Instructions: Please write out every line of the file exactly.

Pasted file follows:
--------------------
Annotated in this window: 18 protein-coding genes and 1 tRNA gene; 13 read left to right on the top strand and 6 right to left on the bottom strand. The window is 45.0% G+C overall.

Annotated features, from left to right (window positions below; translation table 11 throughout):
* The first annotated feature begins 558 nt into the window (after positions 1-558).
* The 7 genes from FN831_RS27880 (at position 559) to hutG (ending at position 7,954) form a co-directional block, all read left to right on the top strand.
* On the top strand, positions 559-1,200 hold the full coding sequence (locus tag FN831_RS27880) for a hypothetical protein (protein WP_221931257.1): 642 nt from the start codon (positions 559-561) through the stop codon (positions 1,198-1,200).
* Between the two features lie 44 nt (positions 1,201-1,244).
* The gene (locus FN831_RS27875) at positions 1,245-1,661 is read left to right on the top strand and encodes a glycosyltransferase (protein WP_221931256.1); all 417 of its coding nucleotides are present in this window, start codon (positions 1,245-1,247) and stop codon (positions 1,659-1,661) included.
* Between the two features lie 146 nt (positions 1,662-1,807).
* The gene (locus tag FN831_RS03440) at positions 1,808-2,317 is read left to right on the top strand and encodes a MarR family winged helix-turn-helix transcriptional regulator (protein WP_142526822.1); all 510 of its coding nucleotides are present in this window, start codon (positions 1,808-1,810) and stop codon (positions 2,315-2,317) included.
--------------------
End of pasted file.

Annotated in this window: 18 protein-coding genes and 1 tRNA gene; 13 read left to right on the top strand and 6 right to left on the bottom strand. The window is 45.0% G+C overall.

Annotated features, from left to right (window positions below; translation table 11 throughout):
* The first annotated feature begins 558 nt into the window (after positions 1-558).
* The 7 genes from FN831_RS27880 (at position 559) to hutG (ending at position 7,954) form a co-directional block, all read left to right on the top strand.
* On the top strand, positions 559-1,200 hold the full coding sequence (locus tag FN831_RS27880) for a hypothetical protein (protein WP_221931257.1): 642 nt from the start codon (positions 559-561) through the stop codon (positions 1,198-1,200).
* Between the two features lie 44 nt (positions 1,201-1,244).
* The gene (locus FN831_RS27875) at positions 1,245-1,661 is read left to right on the top strand and encodes a glycosyltransferase (protein WP_221931256.1); all 417 of its coding nucleotides are present in this window, start codon (positions 1,245-1,247) and stop codon (positions 1,659-1,661) included.
* Between the two features lie 146 nt (positions 1,662-1,807).
* The gene (locus tag FN831_RS03440) at positions 1,808-2,317 is read left to right on the top strand and encodes a MarR family winged helix-turn-helix transcriptional regulator (protein WP_142526822.1); all 510 of its coding nucleotides are present in this window, start codon (positions 1,808-1,810) and stop codon (positions 2,315-2,317) included.